Engineers Patrick Slade, Mykel J. Kochenderfer, Scott L. Delp and Steven H. Collins of Stanford University published a paper this week detailing their Raspberry Pi-based fitness tracking project. Using a Raspberry Pi 3 B+, the team developed a more accurate method for tracking how many calories your workout is actually burning in real-time.
According to the team, their Pi-based system is able to provide a more accurate output than commercial smartwatches at a much lower cost. The best Raspberry Pi projects are ones you can make yourself, and the engineers made this project open source for any makers interested in recreating their work.
The hardware used is quite basic when it comes to Raspberry Pi projects, totaling about $100.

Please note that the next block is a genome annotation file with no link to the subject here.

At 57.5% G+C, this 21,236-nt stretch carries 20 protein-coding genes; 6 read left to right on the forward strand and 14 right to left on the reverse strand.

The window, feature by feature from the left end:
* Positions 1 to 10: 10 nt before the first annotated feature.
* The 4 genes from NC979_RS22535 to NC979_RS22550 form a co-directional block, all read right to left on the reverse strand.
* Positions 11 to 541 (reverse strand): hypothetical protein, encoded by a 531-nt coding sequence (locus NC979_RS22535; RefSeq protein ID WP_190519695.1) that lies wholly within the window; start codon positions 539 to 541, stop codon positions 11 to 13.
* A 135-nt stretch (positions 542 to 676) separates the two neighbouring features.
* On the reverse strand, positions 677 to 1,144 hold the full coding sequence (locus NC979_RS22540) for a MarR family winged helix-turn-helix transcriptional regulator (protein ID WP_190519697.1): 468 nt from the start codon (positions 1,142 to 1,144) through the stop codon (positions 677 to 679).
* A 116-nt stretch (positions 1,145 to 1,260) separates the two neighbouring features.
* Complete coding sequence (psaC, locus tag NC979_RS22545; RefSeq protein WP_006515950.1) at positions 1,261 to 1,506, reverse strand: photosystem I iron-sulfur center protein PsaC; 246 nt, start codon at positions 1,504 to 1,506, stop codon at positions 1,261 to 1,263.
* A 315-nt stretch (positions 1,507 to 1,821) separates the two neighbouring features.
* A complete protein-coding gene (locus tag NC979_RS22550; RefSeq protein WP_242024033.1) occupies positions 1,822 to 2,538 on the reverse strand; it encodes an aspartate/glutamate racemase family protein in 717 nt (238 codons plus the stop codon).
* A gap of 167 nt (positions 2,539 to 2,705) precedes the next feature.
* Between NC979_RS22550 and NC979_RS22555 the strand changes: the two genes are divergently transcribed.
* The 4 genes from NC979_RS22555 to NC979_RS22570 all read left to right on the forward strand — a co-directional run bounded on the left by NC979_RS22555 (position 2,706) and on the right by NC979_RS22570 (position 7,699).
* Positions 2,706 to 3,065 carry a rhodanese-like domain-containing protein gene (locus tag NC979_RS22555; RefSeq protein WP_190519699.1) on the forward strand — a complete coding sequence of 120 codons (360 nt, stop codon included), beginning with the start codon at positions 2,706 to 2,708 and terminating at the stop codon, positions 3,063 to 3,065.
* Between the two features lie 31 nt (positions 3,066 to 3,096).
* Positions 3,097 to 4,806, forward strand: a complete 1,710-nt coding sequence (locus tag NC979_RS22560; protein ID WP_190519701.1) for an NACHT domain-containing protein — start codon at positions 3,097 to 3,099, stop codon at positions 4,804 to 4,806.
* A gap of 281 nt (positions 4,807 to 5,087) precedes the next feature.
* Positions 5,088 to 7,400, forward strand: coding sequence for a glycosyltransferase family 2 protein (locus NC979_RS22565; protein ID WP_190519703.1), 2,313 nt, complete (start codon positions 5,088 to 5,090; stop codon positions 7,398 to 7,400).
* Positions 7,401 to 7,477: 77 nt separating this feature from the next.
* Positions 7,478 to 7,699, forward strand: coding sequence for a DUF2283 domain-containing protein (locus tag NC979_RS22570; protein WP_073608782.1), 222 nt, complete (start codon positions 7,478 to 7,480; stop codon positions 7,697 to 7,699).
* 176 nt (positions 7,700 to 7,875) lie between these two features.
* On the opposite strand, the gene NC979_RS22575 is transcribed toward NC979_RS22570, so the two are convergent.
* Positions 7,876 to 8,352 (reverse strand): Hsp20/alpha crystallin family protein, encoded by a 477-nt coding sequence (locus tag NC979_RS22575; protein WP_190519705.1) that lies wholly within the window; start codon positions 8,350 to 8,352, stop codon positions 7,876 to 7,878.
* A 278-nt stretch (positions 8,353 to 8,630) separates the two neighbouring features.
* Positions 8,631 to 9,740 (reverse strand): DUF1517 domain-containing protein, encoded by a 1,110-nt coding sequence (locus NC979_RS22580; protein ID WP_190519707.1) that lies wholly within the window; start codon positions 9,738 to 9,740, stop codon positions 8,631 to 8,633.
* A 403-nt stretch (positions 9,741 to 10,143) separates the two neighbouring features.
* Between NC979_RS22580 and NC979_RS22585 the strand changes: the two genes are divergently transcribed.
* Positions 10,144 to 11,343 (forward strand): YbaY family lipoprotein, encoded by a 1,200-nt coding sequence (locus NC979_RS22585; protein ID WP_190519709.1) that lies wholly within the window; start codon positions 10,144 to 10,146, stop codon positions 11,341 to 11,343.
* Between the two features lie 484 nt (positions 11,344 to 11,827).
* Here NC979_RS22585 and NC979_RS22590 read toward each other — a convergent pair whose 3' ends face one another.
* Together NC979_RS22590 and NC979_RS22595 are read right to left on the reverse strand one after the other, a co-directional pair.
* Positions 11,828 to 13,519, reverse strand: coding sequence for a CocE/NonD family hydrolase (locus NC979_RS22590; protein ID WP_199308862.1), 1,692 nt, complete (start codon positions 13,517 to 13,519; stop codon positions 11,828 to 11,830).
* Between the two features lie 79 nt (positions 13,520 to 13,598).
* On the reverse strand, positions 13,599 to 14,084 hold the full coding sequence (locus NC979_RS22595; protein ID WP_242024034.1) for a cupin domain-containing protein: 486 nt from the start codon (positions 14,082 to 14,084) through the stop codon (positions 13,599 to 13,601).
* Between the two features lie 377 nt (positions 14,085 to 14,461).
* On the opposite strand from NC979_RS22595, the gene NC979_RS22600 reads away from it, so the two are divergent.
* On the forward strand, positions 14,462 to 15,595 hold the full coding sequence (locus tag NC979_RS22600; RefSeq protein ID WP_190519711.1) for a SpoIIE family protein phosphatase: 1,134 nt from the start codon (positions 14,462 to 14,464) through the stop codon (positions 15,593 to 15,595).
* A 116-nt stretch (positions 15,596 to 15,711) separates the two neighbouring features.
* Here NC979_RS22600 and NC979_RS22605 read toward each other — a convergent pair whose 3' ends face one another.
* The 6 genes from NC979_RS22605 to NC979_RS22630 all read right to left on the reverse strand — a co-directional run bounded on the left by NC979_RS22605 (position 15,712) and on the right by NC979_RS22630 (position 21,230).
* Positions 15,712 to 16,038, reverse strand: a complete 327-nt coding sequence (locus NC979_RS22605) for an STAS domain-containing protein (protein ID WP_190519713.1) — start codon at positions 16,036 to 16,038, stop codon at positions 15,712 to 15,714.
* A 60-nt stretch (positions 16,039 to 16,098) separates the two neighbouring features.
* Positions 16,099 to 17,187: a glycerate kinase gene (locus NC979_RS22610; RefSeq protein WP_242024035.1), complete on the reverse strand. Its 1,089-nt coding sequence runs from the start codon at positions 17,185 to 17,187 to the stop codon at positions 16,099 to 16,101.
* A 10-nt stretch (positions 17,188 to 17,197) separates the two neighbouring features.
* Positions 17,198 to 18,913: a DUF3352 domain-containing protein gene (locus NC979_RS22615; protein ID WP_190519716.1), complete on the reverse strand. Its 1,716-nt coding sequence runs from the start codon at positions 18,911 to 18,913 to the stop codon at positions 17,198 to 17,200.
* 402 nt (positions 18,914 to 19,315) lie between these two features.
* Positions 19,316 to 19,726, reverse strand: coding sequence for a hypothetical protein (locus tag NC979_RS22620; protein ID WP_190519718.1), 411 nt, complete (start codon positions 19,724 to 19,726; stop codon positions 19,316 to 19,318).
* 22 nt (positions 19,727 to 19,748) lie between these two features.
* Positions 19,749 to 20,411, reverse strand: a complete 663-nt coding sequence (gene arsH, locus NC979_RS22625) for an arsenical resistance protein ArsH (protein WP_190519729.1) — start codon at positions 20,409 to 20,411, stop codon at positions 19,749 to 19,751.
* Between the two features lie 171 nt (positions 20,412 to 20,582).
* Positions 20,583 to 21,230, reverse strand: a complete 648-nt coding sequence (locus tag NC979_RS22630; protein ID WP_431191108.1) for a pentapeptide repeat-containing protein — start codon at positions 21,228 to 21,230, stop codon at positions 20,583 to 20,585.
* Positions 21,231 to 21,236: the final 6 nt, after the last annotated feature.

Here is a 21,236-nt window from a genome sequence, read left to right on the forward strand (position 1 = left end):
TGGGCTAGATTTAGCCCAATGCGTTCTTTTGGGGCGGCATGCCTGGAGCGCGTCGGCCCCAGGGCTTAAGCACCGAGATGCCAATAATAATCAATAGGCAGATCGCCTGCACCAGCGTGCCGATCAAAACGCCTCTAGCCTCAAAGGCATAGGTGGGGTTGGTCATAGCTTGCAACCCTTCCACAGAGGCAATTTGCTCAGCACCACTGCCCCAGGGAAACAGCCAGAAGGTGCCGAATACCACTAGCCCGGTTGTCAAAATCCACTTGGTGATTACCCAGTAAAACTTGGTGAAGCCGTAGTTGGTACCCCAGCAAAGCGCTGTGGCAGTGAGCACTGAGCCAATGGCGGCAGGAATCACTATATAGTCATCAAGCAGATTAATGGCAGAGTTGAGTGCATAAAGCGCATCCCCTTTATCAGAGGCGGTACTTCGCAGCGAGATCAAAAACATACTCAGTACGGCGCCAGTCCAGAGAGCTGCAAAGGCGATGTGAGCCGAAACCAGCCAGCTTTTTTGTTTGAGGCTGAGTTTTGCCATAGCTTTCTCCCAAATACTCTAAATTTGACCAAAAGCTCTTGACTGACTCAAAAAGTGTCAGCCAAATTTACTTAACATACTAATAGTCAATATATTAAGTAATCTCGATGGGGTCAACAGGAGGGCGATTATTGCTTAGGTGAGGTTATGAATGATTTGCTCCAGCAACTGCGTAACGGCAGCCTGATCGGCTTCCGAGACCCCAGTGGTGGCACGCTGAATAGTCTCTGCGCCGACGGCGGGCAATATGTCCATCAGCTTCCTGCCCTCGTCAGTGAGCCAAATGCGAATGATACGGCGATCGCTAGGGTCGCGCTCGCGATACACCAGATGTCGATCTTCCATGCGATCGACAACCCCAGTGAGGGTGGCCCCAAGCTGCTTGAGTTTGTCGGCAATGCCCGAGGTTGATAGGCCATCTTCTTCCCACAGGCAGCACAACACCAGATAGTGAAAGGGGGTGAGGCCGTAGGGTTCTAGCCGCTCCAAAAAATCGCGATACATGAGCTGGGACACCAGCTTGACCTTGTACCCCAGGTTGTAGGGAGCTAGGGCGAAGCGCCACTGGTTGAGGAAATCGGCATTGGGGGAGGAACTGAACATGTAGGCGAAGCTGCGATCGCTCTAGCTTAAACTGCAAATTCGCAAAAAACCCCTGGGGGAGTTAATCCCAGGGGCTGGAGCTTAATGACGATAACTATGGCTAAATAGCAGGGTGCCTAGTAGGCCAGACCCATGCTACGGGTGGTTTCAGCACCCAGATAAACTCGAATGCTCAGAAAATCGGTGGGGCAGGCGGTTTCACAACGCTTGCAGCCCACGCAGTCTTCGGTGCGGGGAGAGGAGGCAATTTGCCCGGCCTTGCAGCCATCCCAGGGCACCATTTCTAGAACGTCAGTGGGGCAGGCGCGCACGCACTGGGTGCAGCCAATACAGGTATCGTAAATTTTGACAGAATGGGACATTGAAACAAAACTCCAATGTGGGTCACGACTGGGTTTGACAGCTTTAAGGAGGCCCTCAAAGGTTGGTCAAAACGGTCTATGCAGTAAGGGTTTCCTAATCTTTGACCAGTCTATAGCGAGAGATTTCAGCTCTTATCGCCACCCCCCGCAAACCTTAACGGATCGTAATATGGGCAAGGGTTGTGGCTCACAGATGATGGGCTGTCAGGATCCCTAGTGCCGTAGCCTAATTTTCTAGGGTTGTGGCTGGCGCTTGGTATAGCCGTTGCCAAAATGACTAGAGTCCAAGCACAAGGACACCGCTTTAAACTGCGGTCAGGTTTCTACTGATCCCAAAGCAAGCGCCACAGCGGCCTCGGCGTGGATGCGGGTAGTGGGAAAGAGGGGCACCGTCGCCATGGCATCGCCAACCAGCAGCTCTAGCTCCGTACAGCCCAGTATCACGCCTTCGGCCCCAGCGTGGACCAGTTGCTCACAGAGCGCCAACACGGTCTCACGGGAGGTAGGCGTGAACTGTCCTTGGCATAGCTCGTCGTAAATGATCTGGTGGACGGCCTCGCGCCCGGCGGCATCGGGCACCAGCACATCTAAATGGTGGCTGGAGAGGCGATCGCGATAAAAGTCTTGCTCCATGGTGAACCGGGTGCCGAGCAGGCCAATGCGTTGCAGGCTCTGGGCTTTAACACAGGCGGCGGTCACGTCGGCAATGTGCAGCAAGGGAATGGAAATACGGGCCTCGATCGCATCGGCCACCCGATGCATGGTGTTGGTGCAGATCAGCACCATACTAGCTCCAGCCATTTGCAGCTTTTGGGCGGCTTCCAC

The engineers chose a 3 B+ with the help of an Adafruit Perma-Proto HAT to power the operation. A battery is necessary to make the unit mobile. These components are mounted to the user on a belt around the hips.
Additionally, two sensors are attached to one leg and provide the real-time input needed for the Pi. The leg sensors are inertial measurement units and attach to a TCA9548A multiplexer installed on the Perma-Proto HAT. The user wears one around the thigh and the other around their calf. Together, they measure the acceleration and rotation of the leg as it’s moving.
The data is compiled to determine things like whether or not the user is resting and how much energy they’re expending.
Want to get a closer look at your own workout performance? Visit the full project breakdown at Nature.com to read more about how the system works and maybe recreate it yourself.
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Ash Hill is a Freelance News and Features Writer at Tom's Hardware US. She manages the Pi projects of the month and much of our daily Raspberry Pi reporting.